Filed under: Features,Interviews,Killa Queens,Not Your Average,Rap Veterans,Speaker Smashers,Steady Bootleggin',Tragedy Special
Written by: Robbie Ettelson
Continuing from Part 1, Trag discusses dealing with depression, mentoring MC’s and the origin of his military state of mind.
Robbie: Can you tell me more about the fall-out from your second album?
Tragedy Khadafi: I’ve been rhyming since I was nine and I started writing songs when I was eleven, so I’ve been rhyming all my life – and anything I’ve ever put out, people felt! But now, this second album, nobody’s feeling it like that! And it’s bothering me – I don’t know how to take that, I don’t know how to accept that at the time. So I left Atlanta and I decided that I’m going to go back to the mecca – for me. So I go back to the Bridge, and I’m just hanging around the Bridge, vibin’ with my old people, old friends, goin’ back to the block. In the course of that I started writing more joints, recording, and my views changed in the sense where I felt like, ‘I can still drop science – I can still drop knowledge – but maybe it doesn’t have to sound so preachy. Maybe it doesn’t have to sound so direct’. The game started changing, things started shifting. As far as I’m concerned, I always drop consciousness in my records – even if it’s just one line. I always try to find the balance between the streets, music and consciousness, and I try to infuse it all together.
During that process of me redirecting myself, I met Capone – through a mutual friend called Wonderful, aka Billion-Dollar Don. Capone was going to the studio with Wonderful, and I was going into the studio with a dude I was with named Malik, so me and Capone wound-up meeting. They like, ‘Yo, he’s from Queensbridge too!’ I’m like, ‘Word?’ Now Capone’s a little younger than me, so when he was coming-up, I didn’t really know him like that. We started vibin’ and I told him where I was at in my career. I’m like, ‘Yo, look – I’m tryin’ to build something new’. So he’s like, ‘Yo, I spit!’ And from that day on, we would just clique-up and hang together every day.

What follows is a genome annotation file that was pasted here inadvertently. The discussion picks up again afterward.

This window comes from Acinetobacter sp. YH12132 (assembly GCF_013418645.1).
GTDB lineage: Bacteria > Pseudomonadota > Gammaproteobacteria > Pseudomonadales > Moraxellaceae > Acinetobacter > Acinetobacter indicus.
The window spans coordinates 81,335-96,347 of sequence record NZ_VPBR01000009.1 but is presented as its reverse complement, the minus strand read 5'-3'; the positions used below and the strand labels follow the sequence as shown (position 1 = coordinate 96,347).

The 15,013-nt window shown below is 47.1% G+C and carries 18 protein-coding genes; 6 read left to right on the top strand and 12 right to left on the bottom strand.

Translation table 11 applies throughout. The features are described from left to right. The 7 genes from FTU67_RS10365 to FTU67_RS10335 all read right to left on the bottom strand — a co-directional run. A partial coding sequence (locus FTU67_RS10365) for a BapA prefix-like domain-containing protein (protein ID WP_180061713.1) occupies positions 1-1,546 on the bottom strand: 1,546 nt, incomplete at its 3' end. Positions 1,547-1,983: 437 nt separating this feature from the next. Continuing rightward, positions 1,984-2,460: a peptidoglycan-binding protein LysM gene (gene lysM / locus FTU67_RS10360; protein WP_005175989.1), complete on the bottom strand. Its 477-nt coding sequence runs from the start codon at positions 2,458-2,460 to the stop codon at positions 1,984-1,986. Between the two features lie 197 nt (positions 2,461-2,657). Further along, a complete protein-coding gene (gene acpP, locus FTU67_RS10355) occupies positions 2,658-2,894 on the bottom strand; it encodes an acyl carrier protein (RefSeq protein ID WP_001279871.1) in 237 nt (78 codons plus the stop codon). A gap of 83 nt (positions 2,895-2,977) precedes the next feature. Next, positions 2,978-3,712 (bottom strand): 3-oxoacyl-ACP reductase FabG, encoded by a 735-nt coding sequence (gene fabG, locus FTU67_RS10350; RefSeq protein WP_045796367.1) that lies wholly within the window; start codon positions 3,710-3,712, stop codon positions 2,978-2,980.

Were you calling yourself Khadafi at that stage?
It was prior to the C-N-N movement. At that time, everyone was like ‘Gambino’ or whatever, and I wanted to do something different that was closer to my perception of my world and how I see it – so I took on Khadafi. I was already on that Third World type of movement, so when [C-N-N] formed together, I umbrella’d them within that and we just built from there.
That military mind-set seems to be a recurring theme in your music.
I always had a contrast ‘military’ type of mindset, ‘cos my uncle was a Panther, my mother gave out the Panther newspapers for the Panther Party and my step-father was in the army, so I had both sides of militancy…I had the extremes of both around me as an influence.
So once Papi came home from jail to join you and Capone, did he require a lot of coaching to become the Noreaga we hear on The War Report?
Yeah, definitely. At first it was frustrating, because dudes didn’t know how to construct a sixteen, they didn’t know where to place the hook, so it was more-or-less a molding process for a couple of months. But they caught on fast, I’ll give that to ‘em. NORE was always the real energetic, hype one of the crew, and at that particular time Capone was just a better lyricist than NORE. He was more verbal, he was more articulate. His words were more intricate than NORE, but NORE was real direct and energetic. He had a lot charisma – to say the least he’s animated!
At what stage did you work on the stuff with Imam T.H.U.G.?
Imam had just got out of prison, so I was trying to get him situated help him get a foundation for himself, so in the process of us recording the C-N-N album, me and Imam were recording our own separate joints. We was gonna do an Iron Sheik album – me and Imam was gonna be a group. I heard dudes take the name and run with it, but we introduced that to the game first. That’s why we did ‘Alluminatti’ and ‘True Confessions’.
What can you tell me about the Against All Odds project?